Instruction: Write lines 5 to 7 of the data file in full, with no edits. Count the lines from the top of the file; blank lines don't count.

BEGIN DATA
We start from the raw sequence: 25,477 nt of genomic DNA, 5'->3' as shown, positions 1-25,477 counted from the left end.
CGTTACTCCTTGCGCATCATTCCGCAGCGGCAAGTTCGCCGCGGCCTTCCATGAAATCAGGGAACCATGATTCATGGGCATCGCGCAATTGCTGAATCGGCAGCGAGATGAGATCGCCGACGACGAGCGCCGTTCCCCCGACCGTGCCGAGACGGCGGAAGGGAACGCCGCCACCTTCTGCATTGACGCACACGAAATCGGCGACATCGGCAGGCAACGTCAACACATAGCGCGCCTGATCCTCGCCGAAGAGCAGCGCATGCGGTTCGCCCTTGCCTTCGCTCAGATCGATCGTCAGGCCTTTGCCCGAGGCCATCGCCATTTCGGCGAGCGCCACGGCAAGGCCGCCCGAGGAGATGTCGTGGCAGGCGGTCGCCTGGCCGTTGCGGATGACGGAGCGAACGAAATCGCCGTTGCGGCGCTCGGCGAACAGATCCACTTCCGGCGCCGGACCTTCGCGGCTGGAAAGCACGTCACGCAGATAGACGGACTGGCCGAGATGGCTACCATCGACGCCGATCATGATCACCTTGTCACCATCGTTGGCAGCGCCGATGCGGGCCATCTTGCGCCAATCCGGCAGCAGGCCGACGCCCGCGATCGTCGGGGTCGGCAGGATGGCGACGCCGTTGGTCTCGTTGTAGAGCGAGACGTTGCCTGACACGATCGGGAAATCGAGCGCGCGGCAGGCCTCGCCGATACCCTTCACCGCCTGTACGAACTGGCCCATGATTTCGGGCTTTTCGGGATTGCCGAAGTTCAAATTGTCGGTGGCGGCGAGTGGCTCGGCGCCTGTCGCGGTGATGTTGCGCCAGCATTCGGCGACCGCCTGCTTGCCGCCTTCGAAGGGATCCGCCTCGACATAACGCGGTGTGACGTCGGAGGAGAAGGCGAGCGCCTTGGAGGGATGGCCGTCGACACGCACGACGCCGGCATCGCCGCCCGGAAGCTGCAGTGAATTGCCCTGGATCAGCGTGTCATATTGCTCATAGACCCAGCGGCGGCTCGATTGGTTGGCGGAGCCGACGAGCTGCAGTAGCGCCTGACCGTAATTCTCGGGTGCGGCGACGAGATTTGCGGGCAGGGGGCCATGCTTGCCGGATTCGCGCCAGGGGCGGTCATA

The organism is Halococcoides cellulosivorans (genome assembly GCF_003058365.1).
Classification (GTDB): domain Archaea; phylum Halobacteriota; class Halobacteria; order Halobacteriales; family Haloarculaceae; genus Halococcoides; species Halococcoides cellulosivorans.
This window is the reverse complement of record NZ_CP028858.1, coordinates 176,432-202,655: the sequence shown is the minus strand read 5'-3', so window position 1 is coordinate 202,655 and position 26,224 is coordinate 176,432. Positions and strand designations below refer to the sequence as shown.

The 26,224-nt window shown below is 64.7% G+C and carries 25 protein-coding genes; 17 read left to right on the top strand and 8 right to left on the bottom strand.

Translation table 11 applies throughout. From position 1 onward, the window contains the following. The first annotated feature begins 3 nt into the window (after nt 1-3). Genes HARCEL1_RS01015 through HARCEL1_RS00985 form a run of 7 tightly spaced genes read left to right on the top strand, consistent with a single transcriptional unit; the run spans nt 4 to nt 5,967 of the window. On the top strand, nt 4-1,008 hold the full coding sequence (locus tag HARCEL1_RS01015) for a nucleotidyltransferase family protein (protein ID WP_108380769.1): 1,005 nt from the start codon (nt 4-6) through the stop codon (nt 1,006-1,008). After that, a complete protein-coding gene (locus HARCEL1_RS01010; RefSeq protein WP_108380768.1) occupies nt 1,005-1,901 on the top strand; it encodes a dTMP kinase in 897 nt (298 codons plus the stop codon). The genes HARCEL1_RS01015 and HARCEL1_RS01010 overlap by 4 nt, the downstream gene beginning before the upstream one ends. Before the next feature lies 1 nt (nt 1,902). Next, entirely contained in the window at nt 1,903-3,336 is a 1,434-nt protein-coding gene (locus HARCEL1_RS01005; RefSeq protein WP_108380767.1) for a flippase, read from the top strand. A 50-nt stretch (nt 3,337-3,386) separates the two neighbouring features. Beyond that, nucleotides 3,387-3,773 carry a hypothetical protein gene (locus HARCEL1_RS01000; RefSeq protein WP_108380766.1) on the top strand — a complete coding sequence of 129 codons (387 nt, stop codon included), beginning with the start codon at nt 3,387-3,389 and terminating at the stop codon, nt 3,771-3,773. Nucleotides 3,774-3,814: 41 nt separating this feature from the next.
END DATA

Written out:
This window is the reverse complement of record NZ_CP028858.1, coordinates 176,432-202,655: the sequence shown is the minus strand read 5'-3', so window position 1 is coordinate 202,655 and position 26,224 is coordinate 176,432. Positions and strand designations below refer to the sequence as shown.

The 26,224-nt window shown below is 64.7% G+C and carries 25 protein-coding genes; 17 read left to right on the top strand and 8 right to left on the bottom strand.

Translation table 11 applies throughout. From position 1 onward, the window contains the following. The first annotated feature begins 3 nt into the window (after nt 1-3). Genes HARCEL1_RS01015 through HARCEL1_RS00985 form a run of 7 tightly spaced genes read left to right on the top strand, consistent with a single transcriptional unit; the run spans nt 4 to nt 5,967 of the window. On the top strand, nt 4-1,008 hold the full coding sequence (locus tag HARCEL1_RS01015) for a nucleotidyltransferase family protein (protein ID WP_108380769.1): 1,005 nt from the start codon (nt 4-6) through the stop codon (nt 1,006-1,008). After that, a complete protein-coding gene (locus HARCEL1_RS01010; RefSeq protein WP_108380768.1) occupies nt 1,005-1,901 on the top strand; it encodes a dTMP kinase in 897 nt (298 codons plus the stop codon). The genes HARCEL1_RS01015 and HARCEL1_RS01010 overlap by 4 nt, the downstream gene beginning before the upstream one ends. Before the next feature lies 1 nt (nt 1,902). Next, entirely contained in the window at nt 1,903-3,336 is a 1,434-nt protein-coding gene (locus HARCEL1_RS01005; RefSeq protein WP_108380767.1) for a flippase, read from the top strand. A 50-nt stretch (nt 3,337-3,386) separates the two neighbouring features. Beyond that, nucleotides 3,387-3,773 carry a hypothetical protein gene (locus HARCEL1_RS01000; RefSeq protein WP_108380766.1) on the top strand — a complete coding sequence of 129 codons (387 nt, stop codon included), beginning with the start codon at nt 3,387-3,389 and terminating at the stop codon, nt 3,771-3,773. Nucleotides 3,774-3,814: 41 nt separating this feature from the next.